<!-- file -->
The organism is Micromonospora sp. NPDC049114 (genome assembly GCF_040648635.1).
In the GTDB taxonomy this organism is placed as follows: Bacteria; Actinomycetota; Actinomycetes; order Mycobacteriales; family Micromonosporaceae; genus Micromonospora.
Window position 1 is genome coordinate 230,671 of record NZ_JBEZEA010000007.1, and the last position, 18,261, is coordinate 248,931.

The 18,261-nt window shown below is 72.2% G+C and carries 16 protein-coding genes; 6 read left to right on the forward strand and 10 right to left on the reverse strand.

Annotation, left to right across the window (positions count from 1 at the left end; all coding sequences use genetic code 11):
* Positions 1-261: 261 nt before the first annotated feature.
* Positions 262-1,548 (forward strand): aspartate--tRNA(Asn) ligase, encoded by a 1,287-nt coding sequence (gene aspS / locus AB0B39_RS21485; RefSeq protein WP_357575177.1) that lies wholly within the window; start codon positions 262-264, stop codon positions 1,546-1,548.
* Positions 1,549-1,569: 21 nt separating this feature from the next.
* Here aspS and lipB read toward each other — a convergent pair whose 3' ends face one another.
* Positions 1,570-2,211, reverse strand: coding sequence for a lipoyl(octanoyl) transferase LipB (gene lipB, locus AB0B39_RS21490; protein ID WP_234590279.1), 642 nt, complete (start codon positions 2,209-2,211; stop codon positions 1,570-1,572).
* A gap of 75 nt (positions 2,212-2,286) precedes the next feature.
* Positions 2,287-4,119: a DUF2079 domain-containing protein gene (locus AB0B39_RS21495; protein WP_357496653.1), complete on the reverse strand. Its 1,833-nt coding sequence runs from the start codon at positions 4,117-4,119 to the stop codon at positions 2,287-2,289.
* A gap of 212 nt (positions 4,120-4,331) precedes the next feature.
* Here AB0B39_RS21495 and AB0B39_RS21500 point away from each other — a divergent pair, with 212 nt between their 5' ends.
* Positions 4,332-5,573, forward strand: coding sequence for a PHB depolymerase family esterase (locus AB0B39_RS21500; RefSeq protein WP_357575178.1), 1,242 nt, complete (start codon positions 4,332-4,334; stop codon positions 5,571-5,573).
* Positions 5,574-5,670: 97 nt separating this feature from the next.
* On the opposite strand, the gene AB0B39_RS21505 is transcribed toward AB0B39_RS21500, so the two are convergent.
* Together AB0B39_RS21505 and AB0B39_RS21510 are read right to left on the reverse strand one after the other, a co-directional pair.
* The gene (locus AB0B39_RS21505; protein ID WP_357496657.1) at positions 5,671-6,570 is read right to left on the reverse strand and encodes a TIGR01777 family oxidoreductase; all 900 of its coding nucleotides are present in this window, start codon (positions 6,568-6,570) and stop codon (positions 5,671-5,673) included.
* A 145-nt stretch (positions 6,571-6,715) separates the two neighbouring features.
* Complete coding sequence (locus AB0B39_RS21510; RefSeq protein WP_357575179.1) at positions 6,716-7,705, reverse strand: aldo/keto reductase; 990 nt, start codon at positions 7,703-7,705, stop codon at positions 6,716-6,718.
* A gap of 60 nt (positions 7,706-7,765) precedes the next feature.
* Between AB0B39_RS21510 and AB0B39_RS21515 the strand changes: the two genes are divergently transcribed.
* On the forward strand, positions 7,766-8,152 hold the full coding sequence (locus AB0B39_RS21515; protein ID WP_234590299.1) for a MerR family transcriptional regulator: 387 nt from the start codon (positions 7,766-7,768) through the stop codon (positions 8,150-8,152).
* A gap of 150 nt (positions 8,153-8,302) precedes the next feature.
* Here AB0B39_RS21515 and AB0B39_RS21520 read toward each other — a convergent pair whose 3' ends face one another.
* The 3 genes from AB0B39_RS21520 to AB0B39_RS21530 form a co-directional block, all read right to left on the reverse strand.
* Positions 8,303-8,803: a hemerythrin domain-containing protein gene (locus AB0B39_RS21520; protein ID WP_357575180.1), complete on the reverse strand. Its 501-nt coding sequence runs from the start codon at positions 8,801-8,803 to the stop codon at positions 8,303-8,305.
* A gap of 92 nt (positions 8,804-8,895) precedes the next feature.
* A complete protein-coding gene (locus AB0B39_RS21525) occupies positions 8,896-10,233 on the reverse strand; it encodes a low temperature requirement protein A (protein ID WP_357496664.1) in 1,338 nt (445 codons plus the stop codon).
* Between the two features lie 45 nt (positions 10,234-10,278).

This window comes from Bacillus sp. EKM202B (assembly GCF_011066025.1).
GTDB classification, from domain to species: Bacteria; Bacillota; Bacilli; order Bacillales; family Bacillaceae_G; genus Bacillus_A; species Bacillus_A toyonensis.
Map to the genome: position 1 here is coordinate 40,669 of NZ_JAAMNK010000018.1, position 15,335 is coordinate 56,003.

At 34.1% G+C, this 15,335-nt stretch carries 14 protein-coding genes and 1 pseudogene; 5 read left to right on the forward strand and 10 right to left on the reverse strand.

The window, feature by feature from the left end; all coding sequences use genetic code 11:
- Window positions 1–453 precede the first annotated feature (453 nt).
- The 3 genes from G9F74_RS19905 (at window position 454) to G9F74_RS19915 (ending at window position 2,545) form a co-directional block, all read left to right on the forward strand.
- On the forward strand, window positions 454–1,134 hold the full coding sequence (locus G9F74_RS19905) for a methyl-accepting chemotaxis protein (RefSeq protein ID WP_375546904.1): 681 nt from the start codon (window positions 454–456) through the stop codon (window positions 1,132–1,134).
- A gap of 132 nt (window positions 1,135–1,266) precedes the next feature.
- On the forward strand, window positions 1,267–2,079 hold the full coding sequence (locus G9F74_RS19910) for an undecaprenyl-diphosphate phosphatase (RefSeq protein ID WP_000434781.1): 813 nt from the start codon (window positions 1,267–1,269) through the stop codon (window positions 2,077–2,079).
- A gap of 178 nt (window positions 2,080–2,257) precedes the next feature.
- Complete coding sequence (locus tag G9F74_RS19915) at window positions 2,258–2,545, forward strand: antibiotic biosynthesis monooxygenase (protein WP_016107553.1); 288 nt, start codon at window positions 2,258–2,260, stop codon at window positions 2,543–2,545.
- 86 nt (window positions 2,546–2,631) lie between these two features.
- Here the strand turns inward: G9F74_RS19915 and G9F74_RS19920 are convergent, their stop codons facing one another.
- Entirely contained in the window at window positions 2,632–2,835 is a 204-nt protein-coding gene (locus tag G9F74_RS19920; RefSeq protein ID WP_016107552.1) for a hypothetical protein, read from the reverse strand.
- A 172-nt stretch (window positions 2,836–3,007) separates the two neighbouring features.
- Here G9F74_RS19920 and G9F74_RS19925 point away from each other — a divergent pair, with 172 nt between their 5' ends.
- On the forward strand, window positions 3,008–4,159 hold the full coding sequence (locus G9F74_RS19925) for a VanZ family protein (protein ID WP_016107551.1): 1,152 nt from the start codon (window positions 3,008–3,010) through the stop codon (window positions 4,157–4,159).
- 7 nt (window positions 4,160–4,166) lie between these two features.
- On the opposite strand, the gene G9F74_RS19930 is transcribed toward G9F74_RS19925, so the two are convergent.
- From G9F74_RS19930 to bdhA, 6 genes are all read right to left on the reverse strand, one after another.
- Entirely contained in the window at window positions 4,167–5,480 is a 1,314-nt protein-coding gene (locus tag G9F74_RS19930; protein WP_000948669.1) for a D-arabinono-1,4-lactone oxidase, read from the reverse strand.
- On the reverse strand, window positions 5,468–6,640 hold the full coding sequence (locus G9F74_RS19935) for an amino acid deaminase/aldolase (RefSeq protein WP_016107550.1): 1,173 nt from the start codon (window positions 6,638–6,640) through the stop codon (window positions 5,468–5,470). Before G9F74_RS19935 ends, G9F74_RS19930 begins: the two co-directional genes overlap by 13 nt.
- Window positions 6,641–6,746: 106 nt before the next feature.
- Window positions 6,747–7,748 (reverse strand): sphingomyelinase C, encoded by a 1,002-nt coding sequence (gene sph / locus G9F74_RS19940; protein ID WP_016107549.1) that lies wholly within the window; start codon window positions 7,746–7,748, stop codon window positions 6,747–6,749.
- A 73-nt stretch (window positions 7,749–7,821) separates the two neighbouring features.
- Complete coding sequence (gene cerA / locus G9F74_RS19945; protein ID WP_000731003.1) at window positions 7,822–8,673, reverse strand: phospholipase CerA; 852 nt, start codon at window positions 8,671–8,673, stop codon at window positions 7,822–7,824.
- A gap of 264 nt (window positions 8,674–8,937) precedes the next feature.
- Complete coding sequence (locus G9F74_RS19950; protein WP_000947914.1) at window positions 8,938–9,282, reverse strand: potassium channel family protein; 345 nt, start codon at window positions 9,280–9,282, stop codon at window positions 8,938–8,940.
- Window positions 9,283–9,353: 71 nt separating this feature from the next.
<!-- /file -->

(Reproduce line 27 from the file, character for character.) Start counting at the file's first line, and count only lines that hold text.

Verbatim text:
* The 3 genes from AB0B39_RS21520 to AB0B39_RS21530 form a co-directional block, all read right to left on the reverse strand.